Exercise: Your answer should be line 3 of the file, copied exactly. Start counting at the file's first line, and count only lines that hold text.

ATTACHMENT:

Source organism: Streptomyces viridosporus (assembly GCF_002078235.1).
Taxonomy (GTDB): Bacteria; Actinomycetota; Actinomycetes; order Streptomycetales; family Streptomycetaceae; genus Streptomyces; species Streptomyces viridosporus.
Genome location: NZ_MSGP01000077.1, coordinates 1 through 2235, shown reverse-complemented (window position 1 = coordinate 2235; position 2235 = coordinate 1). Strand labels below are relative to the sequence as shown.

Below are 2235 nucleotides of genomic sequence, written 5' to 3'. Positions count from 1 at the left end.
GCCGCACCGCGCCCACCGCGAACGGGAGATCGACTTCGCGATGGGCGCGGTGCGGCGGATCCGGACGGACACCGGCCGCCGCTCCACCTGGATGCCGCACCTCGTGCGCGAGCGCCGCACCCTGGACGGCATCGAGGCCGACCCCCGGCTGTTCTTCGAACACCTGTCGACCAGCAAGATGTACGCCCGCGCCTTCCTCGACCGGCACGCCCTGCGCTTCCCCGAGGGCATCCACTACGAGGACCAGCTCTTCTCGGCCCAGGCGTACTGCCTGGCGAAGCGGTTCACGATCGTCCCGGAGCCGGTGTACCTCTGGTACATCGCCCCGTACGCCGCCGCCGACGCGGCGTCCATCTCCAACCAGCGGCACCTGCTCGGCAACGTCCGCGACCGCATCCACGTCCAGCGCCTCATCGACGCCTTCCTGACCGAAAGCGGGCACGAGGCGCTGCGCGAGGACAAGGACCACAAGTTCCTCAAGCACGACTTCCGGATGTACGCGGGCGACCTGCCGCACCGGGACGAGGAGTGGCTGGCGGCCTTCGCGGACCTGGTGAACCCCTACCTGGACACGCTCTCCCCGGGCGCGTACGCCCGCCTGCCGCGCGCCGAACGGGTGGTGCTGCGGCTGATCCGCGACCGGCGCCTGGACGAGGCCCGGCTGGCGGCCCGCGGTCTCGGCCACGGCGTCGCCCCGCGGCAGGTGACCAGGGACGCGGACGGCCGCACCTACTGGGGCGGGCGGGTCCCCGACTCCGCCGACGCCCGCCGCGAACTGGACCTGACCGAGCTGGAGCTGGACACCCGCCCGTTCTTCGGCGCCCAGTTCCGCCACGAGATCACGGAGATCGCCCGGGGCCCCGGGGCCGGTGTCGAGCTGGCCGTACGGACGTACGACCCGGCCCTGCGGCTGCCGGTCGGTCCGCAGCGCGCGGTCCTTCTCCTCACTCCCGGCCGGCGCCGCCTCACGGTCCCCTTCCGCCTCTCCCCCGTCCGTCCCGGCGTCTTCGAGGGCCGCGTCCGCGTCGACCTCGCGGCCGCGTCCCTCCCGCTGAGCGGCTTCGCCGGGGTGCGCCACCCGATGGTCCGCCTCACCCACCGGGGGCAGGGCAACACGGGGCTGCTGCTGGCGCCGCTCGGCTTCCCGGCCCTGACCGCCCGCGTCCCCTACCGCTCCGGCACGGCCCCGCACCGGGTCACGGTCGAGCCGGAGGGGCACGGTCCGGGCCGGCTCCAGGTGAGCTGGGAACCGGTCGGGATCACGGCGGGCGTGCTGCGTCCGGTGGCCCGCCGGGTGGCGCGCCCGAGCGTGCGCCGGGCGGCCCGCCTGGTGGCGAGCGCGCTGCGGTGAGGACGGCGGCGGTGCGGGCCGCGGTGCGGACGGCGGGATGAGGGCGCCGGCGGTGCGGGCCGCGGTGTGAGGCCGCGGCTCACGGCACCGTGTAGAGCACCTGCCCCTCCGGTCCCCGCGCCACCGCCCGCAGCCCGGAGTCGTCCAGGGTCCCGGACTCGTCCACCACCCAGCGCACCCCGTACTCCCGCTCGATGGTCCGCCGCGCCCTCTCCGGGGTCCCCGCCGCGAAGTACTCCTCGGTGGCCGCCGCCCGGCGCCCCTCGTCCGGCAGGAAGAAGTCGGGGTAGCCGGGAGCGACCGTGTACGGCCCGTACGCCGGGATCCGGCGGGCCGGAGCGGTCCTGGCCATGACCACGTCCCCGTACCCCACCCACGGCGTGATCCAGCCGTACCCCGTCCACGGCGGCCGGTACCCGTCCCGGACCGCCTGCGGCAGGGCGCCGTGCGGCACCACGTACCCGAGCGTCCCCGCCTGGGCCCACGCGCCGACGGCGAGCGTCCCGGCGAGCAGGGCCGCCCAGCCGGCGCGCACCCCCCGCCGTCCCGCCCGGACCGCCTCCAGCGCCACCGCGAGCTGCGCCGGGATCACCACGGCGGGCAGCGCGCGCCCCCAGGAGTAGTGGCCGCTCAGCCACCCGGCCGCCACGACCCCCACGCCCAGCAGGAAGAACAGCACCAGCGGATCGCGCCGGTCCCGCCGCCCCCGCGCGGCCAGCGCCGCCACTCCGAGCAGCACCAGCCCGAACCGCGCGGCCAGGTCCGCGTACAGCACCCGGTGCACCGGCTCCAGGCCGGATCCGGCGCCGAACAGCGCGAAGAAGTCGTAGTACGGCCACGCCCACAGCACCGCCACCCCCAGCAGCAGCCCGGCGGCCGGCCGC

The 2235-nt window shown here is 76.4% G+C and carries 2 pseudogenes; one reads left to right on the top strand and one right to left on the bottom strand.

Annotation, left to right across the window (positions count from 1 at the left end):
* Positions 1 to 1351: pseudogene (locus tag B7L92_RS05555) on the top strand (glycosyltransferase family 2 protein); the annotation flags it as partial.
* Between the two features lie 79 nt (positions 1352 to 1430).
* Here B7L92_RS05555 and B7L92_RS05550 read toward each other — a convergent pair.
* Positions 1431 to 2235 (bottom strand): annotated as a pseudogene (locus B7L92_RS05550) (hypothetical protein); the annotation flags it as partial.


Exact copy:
Genome location: NZ_MSGP01000077.1, coordinates 1 through 2235, shown reverse-complemented (window position 1 = coordinate 2235; position 2235 = coordinate 1). Strand labels below are relative to the sequence as shown.